How Kenneth Cole keeps his brand and voice relevant after more than three decades in the business
by Hunt Ethridge
Kenneth Cole as a brand has been around for 35 years; in the fast-moving fashion world, that’s practically an eternity. What does the label and its founder do to bring growth, stay relevant, and adapt? In Cole’s own words—from a man who, compared to spotlight hungry counterparts like Karl Lagerfeld and Tom Ford is practically a media monk—the key is to “Embrace change, but don’t be changed,” as he explained to graduates of Merrimack College at its 2017 commencement ceremony. “Don’t disconnect from what makes you you. There is now an information inundation, which induces attention deprivation. Stay present. Have the courage and discipline to be “the brand” you would want to friend, like, post, pin, share, Snap, Tweet and re-Tweet.”
The founder of Kenneth Cole Productions, Inc., an umbrella company which encompasses the labels Kenneth Cole Collection, Kenneth Cole New York, Gentle Souls, Kenneth Cole Reaction, Kenneth Cole Unlisted, and Tribeca, and with nearly $500 million in yearly revenue, knows his way around identifiers. Born in Brooklyn, and the son of Charles Cole, who owned the Port Washington, Long Island-based El Greco shoe manufacturing company, Cole, 63, graduated from Emory College of Arts and Sciences in Atlanta. In 1982, he borrowed his friend’s 40-foot trailer, painted “Kenneth Cole Productions” on the side, and parked it down the street from where NYC’s Market Week [Fashion Week for shoes] was held. In order to leap through legal loopholes, he pretended to be filming a documentary about starting a shoe company, and in that seminal week, sold 40,000 pairs of shoes…and an empire was born. What started as an entirely footwear-based business quickly expanded into menswear, hand bags, leather goods, and other lines.
Detailing how he stays on the style bubble lo these many years, Cole explained in an interview with the Boston Globe that “Years ago, I used to think that as a designer my responsibility was to determine what a customer should wear. Today I’ve learned that my responsibility is to give them what they want. I’d spend time in the stores to see what people were trying on. I’d go to clubs at night because people would dress to impress, and I’d try to interpret what they wanted. To expand, I could either find more people to sell shoes to or find more things to sell to the same people. I chose to sell in more categories.”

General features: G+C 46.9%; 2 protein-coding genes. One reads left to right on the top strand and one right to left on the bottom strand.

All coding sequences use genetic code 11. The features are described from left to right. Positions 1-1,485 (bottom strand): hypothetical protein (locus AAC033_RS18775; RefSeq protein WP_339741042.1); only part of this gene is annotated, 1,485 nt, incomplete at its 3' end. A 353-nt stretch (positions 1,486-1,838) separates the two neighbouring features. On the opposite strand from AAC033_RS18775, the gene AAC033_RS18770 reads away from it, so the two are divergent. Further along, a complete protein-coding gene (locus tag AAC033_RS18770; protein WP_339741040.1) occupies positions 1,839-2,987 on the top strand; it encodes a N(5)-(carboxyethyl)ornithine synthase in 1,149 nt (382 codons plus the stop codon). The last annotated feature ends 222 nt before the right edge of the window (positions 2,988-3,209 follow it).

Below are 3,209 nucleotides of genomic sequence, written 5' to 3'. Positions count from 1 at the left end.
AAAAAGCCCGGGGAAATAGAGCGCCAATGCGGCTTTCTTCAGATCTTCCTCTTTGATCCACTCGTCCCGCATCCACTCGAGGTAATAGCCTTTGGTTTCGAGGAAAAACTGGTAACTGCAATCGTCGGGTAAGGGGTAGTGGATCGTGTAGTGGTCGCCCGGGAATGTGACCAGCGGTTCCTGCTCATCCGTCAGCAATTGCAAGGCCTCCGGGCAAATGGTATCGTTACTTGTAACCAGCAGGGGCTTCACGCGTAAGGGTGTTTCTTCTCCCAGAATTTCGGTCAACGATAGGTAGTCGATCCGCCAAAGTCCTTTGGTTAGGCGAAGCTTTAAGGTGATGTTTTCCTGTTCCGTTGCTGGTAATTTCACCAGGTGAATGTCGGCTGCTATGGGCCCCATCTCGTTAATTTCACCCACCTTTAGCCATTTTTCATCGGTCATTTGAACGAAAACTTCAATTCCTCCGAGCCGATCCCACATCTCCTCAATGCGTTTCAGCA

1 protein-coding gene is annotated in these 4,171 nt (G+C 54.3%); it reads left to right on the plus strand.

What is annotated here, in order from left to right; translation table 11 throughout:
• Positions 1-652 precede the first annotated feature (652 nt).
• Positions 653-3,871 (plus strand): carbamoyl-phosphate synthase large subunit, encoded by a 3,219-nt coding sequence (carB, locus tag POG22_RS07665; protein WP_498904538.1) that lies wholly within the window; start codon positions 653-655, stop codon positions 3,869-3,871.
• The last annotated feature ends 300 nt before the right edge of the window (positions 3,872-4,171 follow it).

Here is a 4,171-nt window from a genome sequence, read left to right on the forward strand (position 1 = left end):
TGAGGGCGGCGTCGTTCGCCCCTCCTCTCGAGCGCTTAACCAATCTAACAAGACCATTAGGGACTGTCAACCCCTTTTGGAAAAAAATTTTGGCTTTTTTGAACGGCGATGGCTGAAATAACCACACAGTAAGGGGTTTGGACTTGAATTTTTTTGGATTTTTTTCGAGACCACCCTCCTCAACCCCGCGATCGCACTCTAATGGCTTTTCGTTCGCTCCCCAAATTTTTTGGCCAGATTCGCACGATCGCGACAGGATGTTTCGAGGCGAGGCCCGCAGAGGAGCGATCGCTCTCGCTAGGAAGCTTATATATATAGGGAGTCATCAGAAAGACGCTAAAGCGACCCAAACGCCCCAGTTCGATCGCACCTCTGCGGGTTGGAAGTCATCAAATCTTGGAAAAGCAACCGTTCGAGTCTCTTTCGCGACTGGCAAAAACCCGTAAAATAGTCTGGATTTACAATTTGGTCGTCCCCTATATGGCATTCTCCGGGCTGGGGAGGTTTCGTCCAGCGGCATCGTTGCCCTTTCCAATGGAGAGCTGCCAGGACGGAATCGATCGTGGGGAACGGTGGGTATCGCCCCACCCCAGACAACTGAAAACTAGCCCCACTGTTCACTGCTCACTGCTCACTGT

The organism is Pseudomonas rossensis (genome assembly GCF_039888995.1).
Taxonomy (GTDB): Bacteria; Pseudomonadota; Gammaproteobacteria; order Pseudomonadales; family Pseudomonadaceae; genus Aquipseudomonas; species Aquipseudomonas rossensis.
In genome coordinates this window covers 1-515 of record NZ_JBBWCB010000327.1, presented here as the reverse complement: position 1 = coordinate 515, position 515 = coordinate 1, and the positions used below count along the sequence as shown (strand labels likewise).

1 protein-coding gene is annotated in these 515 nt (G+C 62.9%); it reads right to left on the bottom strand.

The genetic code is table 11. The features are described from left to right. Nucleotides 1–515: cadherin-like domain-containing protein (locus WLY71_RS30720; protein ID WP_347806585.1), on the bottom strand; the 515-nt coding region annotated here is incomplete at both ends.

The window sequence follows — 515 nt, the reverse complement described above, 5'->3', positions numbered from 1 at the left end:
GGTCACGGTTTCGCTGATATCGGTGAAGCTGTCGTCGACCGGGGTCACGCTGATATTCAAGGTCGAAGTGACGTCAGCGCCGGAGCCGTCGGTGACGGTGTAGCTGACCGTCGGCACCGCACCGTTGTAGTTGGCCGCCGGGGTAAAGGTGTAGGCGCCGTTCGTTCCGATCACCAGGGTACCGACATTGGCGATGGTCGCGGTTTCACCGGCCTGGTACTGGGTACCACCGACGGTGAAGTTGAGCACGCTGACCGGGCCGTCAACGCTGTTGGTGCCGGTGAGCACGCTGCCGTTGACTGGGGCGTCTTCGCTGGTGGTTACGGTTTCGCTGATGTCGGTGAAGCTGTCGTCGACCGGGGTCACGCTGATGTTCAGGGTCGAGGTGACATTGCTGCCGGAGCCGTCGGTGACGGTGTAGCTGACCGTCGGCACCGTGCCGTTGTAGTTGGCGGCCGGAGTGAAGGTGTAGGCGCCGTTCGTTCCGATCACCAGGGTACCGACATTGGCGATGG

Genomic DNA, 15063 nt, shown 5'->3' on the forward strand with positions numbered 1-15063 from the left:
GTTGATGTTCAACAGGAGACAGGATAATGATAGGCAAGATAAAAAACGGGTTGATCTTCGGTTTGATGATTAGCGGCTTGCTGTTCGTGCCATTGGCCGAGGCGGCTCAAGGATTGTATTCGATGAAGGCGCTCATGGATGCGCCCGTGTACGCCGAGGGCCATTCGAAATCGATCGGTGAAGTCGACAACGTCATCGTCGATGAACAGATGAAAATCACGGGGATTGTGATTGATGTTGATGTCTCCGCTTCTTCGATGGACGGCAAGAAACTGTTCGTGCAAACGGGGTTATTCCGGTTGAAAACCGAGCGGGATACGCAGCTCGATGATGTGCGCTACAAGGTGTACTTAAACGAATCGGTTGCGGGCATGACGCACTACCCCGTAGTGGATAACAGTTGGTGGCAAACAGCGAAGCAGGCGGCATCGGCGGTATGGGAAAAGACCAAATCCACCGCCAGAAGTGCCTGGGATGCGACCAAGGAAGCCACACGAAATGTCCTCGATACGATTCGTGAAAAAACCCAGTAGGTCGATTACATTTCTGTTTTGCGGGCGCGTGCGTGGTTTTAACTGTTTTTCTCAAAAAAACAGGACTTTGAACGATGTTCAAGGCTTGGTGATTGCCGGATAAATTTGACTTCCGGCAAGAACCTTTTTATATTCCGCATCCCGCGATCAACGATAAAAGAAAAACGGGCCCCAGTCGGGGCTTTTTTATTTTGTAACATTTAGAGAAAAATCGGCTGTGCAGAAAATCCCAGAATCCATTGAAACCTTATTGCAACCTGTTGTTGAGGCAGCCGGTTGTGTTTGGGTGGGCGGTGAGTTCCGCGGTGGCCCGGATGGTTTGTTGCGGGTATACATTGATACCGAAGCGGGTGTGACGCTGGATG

While he was adapting to suit the needs of that growing clientele, he also merged political activism into his brand with the slogan, “Look good, for good.” In fashion’s often divisive and charged atmosphere, this could have backfired, but instead, it has helped drive business while bettering the world. Over the years, Cole advertising has raised the issues of HIV/AIDS, homelessness, gun control, abortion, the environment, and same-sex marriage. He has recently been in the news again with the launch of his End AIDS Coalition. At a time when many think the epidemic has subsided, its mission is to remind of its ongoing gravity and the need for further research.
For his Ready to Wear Fall Collection, Cole was inspired, according to a company statement, “by the love of labor, focusing on a simpler time with an emphasis on craftsmanship. Authenticity, attention to detail, and pride in one’s work are highlighted in every piece.” Crushed velvet, burnished and patent leathers, faux fur, and cozy knits mark the women’s line, while the men’s emphasizes cool, easy-to-put-together items, often in colors of pink and bordeaux (though grounded in black, as well as brown, blues and an abstract camo)—all in modern, slim silhouettes with functional details.